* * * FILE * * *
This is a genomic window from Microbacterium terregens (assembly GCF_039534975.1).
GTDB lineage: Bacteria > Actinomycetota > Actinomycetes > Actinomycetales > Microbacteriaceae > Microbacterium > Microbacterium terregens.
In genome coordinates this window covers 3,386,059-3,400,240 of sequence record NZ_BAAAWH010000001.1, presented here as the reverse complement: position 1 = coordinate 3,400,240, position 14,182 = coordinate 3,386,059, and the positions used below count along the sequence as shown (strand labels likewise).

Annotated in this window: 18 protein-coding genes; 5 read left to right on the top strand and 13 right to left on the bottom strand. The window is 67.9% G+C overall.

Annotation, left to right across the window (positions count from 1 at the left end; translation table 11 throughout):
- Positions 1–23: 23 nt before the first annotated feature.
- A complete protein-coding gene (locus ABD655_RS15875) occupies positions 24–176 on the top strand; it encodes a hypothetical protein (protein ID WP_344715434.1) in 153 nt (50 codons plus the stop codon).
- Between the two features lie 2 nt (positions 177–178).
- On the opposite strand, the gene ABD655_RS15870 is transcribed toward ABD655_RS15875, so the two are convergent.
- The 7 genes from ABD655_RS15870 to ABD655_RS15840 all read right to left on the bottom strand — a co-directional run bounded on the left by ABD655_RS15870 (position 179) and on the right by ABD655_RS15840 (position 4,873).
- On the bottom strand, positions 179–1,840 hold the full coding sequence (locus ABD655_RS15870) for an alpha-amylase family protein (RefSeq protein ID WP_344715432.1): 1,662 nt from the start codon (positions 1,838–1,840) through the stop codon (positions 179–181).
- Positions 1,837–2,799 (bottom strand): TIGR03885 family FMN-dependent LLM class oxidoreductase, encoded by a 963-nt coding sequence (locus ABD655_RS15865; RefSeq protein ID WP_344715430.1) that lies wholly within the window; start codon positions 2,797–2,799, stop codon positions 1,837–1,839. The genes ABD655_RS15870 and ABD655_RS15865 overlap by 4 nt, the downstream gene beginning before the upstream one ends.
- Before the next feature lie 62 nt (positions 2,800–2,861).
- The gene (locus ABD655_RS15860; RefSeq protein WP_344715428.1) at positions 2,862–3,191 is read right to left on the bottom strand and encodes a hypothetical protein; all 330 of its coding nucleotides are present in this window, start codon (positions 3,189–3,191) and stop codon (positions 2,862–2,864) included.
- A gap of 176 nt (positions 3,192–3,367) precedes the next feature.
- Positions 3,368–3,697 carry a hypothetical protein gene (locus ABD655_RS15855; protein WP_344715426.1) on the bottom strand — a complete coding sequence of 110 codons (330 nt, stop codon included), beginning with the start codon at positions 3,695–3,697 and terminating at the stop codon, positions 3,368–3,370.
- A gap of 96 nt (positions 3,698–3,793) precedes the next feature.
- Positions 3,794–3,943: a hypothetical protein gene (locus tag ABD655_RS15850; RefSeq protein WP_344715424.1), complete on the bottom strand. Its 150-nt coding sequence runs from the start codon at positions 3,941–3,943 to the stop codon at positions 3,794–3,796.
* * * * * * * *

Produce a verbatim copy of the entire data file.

This is a genomic window from Microbacterium terregens (assembly GCF_039534975.1).
GTDB lineage: Bacteria > Actinomycetota > Actinomycetes > Actinomycetales > Microbacteriaceae > Microbacterium > Microbacterium terregens.
In genome coordinates this window covers 3,386,059-3,400,240 of sequence record NZ_BAAAWH010000001.1, presented here as the reverse complement: position 1 = coordinate 3,400,240, position 14,182 = coordinate 3,386,059, and the positions used below count along the sequence as shown (strand labels likewise).

Annotated in this window: 18 protein-coding genes; 5 read left to right on the top strand and 13 right to left on the bottom strand. The window is 67.9% G+C overall.

Annotation, left to right across the window (positions count from 1 at the left end; translation table 11 throughout):
- Positions 1–23: 23 nt before the first annotated feature.
- A complete protein-coding gene (locus ABD655_RS15875) occupies positions 24–176 on the top strand; it encodes a hypothetical protein (protein ID WP_344715434.1) in 153 nt (50 codons plus the stop codon).
- Between the two features lie 2 nt (positions 177–178).
- On the opposite strand, the gene ABD655_RS15870 is transcribed toward ABD655_RS15875, so the two are convergent.
- The 7 genes from ABD655_RS15870 to ABD655_RS15840 all read right to left on the bottom strand — a co-directional run bounded on the left by ABD655_RS15870 (position 179) and on the right by ABD655_RS15840 (position 4,873).
- On the bottom strand, positions 179–1,840 hold the full coding sequence (locus ABD655_RS15870) for an alpha-amylase family protein (RefSeq protein ID WP_344715432.1): 1,662 nt from the start codon (positions 1,838–1,840) through the stop codon (positions 179–181).
- Positions 1,837–2,799 (bottom strand): TIGR03885 family FMN-dependent LLM class oxidoreductase, encoded by a 963-nt coding sequence (locus ABD655_RS15865; RefSeq protein ID WP_344715430.1) that lies wholly within the window; start codon positions 2,797–2,799, stop codon positions 1,837–1,839. The genes ABD655_RS15870 and ABD655_RS15865 overlap by 4 nt, the downstream gene beginning before the upstream one ends.
- Before the next feature lie 62 nt (positions 2,800–2,861).
- The gene (locus ABD655_RS15860; RefSeq protein WP_344715428.1) at positions 2,862–3,191 is read right to left on the bottom strand and encodes a hypothetical protein; all 330 of its coding nucleotides are present in this window, start codon (positions 3,189–3,191) and stop codon (positions 2,862–2,864) included.
- A gap of 176 nt (positions 3,192–3,367) precedes the next feature.
- Positions 3,368–3,697 carry a hypothetical protein gene (locus ABD655_RS15855; protein WP_344715426.1) on the bottom strand — a complete coding sequence of 110 codons (330 nt, stop codon included), beginning with the start codon at positions 3,695–3,697 and terminating at the stop codon, positions 3,368–3,370.
- A gap of 96 nt (positions 3,698–3,793) precedes the next feature.
- Positions 3,794–3,943: a hypothetical protein gene (locus tag ABD655_RS15850; RefSeq protein WP_344715424.1), complete on the bottom strand. Its 150-nt coding sequence runs from the start codon at positions 3,941–3,943 to the stop codon at positions 3,794–3,796.